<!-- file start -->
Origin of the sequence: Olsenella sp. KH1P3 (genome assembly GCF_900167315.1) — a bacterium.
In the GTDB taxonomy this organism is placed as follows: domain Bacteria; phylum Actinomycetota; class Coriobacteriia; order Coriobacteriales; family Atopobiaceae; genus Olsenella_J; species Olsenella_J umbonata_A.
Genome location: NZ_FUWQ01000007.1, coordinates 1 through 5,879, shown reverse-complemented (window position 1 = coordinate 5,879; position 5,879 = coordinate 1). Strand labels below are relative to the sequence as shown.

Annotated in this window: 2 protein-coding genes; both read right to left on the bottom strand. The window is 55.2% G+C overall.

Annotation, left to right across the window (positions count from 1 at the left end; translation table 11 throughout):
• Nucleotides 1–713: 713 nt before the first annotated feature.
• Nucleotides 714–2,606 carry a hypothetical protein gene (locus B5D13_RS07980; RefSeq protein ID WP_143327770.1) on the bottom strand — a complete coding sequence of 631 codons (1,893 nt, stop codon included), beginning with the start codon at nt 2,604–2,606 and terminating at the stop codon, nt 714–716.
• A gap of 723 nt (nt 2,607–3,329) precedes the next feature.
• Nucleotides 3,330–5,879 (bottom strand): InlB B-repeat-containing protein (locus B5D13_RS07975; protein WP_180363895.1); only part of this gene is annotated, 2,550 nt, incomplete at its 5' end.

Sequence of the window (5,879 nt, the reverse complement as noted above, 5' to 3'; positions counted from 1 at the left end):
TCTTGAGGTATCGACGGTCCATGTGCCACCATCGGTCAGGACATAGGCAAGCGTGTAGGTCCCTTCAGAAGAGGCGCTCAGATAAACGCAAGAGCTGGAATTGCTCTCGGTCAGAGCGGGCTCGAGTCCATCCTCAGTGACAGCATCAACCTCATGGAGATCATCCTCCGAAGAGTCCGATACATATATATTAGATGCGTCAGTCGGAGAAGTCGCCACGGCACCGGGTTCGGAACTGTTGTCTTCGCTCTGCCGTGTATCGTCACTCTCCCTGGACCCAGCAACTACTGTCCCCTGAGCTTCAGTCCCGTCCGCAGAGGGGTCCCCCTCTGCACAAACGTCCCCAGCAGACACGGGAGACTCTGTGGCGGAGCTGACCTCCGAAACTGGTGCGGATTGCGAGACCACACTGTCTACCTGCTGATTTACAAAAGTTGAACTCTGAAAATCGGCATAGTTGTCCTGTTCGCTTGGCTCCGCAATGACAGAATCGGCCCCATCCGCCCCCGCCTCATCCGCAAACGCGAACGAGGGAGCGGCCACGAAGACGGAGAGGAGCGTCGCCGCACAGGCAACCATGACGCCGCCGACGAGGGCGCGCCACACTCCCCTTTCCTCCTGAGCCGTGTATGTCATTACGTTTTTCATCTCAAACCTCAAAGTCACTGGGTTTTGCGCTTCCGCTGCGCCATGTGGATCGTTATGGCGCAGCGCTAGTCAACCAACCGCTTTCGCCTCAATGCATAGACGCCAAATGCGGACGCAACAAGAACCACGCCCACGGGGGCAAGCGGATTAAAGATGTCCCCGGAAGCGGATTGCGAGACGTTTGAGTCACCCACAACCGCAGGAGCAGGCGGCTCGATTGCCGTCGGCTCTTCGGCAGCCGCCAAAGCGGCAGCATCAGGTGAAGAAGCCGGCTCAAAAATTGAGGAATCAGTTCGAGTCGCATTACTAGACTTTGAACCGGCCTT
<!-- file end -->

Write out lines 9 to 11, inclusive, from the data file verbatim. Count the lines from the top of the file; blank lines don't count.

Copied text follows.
• Nucleotides 3,330–5,879 (bottom strand): InlB B-repeat-containing protein (locus B5D13_RS07975; protein WP_180363895.1); only part of this gene is annotated, 2,550 nt, incomplete at its 5' end.

Sequence of the window (5,879 nt, the reverse complement as noted above, 5' to 3'; positions counted from 1 at the left end):
TCTTGAGGTATCGACGGTCCATGTGCCACCATCGGTCAGGACATAGGCAAGCGTGTAGGTCCCTTCAGAAGAGGCGCTCAGATAAACGCAAGAGCTGGAATTGCTCTCGGTCAGAGCGGGCTCGAGTCCATCCTCAGTGACAGCATCAACCTCATGGAGATCATCCTCCGAAGAGTCCGATACATATATATTAGATGCGTCAGTCGGAGAAGTCGCCACGGCACCGGGTTCGGAACTGTTGTCTTCGCTCTGCCGTGTATCGTCACTCTCCCTGGACCCAGCAACTACTGTCCCCTGAGCTTCAGTCCCGTCCGCAGAGGGGTCCCCCTCTGCACAAACGTCCCCAGCAGACACGGGAGACTCTGTGGCGGAGCTGACCTCCGAAACTGGTGCGGATTGCGAGACCACACTGTCTACCTGCTGATTTACAAAAGTTGAACTCTGAAAATCGGCATAGTTGTCCTGTTCGCTTGGCTCCGCAATGACAGAATCGGCCCCATCCGCCCCCGCCTCATCCGCAAACGCGAACGAGGGAGCGGCCACGAAGACGGAGAGGAGCGTCGCCGCACAGGCAACCATGACGCCGCCGACGAGGGCGCGCCACACTCCCCTTTCCTCCTGAGCCGTGTATGTCATTACGTTTTTCATCTCAAACCTCAAAGTCACTGGGTTTTGCGCTTCCGCTGCGCCATGTGGATCGTTATGGCGCAGCGCTAGTCAACCAACCGCTTTCGCCTCAATGCATAGACGCCAAATGCGGACGCAACAAGAACCACGCCCACGGGGGCAAGCGGATTAAAGATGTCCCCGGAAGCGGATTGCGAGACGTTTGAGTCACCCACAACCGCAGGAGCAGGCGGCTCGATTGCCGTCGGCTCTTCGGCAGCCGCCAAAGCGGCAGCATCAGGTGAAGAAGCCGGCTCAAAAATTGAGGAATCAGTTCGAGTCGCATTACTAGACTTTGAACCGGCCTT